Prestige, trademarks, reputation and online sales – an Advocate General’s opinion

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The Advocate General N. WAHL has given an opinion on case C‑230/16 Coty Germany GmbH v Parfümerie Akzente GmbH. The case concerns the following:

Coty Germany is one of Germany’s leading suppliers of luxury cosmetics. It sells certain luxury cosmetic brands via a selective distribution network, on the basis of a distribution contract employed uniformly throughout Europe by it and the undertakings affiliated to it. That contract is supplemented by various special contracts designed to organise that network.

Parfümerie Akzente has for many years distributed Coty Germany’s products as an authorised retailer, both at brick and mortar locations and over the internet. Internet sales are made partly through its own online store and partly via the platform ‘amazon.de’.

It is apparent from the decision for reference that, in the introduction to the selective distribution contract, Coty Germany justifies its selective distribution system in the following terms: ‘the character of Coty Prestige’s brands requires selective distribution in order to support the luxury image of these brands’.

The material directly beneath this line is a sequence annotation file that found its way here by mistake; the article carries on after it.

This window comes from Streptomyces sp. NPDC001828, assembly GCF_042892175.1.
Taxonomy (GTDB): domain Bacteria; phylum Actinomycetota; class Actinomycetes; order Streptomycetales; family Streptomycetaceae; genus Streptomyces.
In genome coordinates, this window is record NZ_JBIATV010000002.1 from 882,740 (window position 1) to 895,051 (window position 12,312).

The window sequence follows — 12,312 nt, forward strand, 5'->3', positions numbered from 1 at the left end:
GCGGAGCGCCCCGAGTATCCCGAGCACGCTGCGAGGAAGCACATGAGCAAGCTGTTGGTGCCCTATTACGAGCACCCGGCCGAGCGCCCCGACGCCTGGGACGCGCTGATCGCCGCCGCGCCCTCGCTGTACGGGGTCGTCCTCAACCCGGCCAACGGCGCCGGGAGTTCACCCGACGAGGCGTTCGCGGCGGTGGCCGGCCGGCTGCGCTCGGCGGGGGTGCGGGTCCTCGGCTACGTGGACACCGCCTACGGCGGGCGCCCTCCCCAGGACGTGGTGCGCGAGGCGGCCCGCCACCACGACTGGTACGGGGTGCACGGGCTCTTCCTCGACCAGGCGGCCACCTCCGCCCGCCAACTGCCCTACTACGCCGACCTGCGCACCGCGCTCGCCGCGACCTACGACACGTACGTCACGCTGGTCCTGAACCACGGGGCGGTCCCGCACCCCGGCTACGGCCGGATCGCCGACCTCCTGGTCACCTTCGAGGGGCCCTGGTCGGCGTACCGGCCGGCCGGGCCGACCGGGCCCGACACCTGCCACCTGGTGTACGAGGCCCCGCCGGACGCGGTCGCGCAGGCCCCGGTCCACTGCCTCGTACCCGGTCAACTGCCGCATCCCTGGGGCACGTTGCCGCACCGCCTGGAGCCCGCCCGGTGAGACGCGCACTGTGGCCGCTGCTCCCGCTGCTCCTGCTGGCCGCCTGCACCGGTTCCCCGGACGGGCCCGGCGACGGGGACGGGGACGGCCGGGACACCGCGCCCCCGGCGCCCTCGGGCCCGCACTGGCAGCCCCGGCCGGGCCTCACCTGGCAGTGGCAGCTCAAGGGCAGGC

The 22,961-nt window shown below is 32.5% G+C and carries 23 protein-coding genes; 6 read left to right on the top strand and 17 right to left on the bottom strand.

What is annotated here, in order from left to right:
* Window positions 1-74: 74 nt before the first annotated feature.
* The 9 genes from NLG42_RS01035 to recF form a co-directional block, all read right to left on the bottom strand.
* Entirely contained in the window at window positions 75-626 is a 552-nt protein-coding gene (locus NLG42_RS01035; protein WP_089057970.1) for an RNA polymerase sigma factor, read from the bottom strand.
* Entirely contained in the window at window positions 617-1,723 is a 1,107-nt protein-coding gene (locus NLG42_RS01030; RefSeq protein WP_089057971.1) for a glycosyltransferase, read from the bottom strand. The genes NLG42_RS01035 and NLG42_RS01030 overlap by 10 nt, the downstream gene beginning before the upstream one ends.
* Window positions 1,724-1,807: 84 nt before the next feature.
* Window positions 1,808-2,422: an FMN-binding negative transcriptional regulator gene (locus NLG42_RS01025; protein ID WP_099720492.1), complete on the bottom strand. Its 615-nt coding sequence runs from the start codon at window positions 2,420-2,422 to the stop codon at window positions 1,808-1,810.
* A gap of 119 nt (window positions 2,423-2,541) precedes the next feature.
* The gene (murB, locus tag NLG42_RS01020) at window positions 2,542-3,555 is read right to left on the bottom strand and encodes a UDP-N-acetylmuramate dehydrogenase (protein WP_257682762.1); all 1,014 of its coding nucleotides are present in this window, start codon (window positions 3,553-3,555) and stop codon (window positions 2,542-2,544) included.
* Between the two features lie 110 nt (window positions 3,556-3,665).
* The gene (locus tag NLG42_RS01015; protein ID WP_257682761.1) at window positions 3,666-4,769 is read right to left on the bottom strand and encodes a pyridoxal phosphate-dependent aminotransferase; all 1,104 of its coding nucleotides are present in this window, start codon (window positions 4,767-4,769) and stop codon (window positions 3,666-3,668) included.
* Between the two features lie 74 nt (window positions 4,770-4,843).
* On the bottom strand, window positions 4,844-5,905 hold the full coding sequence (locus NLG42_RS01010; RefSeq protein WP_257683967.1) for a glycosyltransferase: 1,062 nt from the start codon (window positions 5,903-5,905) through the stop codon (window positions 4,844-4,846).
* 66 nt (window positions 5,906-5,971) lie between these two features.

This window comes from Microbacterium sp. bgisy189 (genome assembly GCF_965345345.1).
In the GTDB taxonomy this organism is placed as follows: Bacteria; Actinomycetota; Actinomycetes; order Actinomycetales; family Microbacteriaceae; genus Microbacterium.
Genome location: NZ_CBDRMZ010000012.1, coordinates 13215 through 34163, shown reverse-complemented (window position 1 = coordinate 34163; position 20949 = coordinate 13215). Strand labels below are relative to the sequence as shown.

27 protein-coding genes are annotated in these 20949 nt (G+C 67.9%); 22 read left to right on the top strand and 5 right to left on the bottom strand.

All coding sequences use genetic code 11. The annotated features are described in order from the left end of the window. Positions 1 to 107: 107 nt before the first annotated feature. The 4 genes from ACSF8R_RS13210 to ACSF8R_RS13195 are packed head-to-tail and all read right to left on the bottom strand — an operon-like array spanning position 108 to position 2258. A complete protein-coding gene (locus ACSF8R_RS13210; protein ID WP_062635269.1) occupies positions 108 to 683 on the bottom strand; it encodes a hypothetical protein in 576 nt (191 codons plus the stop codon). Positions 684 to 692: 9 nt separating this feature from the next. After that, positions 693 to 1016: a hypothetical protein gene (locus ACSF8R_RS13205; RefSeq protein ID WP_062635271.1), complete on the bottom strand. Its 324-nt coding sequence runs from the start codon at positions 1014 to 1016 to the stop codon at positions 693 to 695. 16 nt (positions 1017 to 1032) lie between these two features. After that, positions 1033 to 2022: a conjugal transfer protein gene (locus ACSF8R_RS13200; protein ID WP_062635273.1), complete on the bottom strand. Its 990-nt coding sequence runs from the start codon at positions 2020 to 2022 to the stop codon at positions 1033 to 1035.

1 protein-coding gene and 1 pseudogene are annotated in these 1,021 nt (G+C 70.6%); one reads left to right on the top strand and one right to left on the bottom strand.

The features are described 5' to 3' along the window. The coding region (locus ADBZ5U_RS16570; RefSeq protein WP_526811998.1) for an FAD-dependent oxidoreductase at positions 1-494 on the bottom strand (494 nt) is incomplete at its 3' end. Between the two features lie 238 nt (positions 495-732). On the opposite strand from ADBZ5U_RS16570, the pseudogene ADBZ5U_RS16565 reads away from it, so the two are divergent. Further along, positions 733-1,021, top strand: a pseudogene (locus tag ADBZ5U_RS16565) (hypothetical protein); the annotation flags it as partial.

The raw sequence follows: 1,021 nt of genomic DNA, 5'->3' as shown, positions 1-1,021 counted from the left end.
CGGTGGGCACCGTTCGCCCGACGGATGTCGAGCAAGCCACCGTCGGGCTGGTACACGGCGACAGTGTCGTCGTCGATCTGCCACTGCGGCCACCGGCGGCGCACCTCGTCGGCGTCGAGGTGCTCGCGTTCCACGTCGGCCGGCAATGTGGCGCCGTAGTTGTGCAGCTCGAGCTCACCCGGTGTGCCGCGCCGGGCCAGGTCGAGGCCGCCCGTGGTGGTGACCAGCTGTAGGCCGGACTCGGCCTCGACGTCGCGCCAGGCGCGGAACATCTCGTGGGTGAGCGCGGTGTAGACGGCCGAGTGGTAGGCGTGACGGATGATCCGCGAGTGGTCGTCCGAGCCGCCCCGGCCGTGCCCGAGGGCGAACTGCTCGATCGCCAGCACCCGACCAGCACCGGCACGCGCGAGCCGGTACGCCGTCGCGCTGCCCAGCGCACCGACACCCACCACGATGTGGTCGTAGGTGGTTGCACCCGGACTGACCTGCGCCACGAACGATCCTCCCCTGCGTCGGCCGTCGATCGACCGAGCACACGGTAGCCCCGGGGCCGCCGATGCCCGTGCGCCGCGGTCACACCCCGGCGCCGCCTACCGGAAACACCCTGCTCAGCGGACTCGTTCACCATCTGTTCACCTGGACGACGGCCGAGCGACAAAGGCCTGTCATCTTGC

In that regard, as regards brick and mortar retail, the selective distribution contract provides that each point of sale of the distributor must be authorised by Coty Germany, and must meet certain standards, set out in Article 2 of the contract, in terms of environment, décor and furnishing.

In particular, according to Article 2(1)(3) of the distribution contract, ‘the décor and furnishing of the sales location, the selection of goods, advertising and the sales presentation must highlight and promote the luxury character of Coty Prestige’s brands. Taken into account when evaluating this criterion are, in particular, the façade, interior décor, floor coverings, type of walls, ceilings and furniture, sales space and lighting, as well as an overall clean and orderly appearance’.

Article 2(1)(6) of the distribution contract states that ‘the signage for the sales location, including the name of the undertaking and any add-ons or company slogans, must not give the impression of a limited selection of goods, low-quality outfitting or inferior advice, and it must be mounted in such a way that does not obscure the authorised retailer’s decorations and showrooms’.

Furthermore, the contractual framework linking the parties includes a supplemental agreement on internet sales, which provides, in Article 1(3), that ‘the authorised retailer is not permitted to use a different name or to engage a third-party undertaking which has not been authorised’.